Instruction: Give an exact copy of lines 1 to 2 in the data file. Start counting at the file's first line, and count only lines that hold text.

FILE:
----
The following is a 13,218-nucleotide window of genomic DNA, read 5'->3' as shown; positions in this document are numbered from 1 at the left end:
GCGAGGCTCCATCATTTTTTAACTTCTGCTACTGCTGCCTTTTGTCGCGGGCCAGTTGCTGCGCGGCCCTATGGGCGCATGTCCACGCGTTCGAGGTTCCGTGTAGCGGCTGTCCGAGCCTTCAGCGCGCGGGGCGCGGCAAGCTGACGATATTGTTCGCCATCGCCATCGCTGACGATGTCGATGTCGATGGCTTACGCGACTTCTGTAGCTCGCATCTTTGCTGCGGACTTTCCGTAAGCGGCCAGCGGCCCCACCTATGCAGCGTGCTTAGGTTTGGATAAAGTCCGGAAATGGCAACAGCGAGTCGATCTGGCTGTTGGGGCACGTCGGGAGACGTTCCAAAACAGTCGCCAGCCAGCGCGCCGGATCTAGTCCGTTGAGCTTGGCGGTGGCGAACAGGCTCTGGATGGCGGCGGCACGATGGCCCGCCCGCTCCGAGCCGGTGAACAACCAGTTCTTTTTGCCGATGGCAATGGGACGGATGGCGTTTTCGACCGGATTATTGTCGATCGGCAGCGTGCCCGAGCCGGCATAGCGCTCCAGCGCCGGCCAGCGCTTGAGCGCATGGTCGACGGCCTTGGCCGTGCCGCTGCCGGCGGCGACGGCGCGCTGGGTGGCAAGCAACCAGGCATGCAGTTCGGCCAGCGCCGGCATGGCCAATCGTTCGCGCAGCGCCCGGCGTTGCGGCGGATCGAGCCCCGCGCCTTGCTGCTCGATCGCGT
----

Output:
The following is a 13,218-nucleotide window of genomic DNA, read 5'->3' as shown; positions in this document are numbered from 1 at the left end:
GCGAGGCTCCATCATTTTTTAACTTCTGCTACTGCTGCCTTTTGTCGCGGGCCAGTTGCTGCGCGGCCCTATGGGCGCATGTCCACGCGTTCGAGGTTCCGTGTAGCGGCTGTCCGAGCCTTCAGCGCGCGGGGCGCGGCAAGCTGACGATATTGTTCGCCATCGCCATCGCTGACGATGTCGATGTCGATGGCTTACGCGACTTCTGTAGCTCGCATCTTTGCTGCGGACTTTCCGTAAGCGGCCAGCGGCCCCACCTATGCAGCGTGCTTAGGTTTGGATAAAGTCCGGAAATGGCAACAGCGAGTCGATCTGGCTGTTGGGGCACGTCGGGAGACGTTCCAAAACAGTCGCCAGCCAGCGCGCCGGATCTAGTCCGTTGAGCTTGGCGGTGGCGAACAGGCTCTGGATGGCGGCGGCACGATGGCCCGCCCGCTCCGAGCCGGTGAACAACCAGTTCTTTTTGCCGATGGCAATGGGACGGATGGCGTTTTCGACCGGATTATTGTCGATCGGCAGCGTGCCCGAGCCGGCATAGCGCTCCAGCGCCGGCCAGCGCTTGAGCGCATGGTCGACGGCCTTGGCCGTGCCGCTGCCGGCGGCGACGGCGCGCTGGGTGGCAAGCAACCAGGCATGCAGTTCGGCCAGCGCCGGCATGGCCAATCGTTCGCGCAGCGCCCGGCGTTGCGGCGGATCGAGCCCCGCGCCTTGCTGCTCGATCGCGT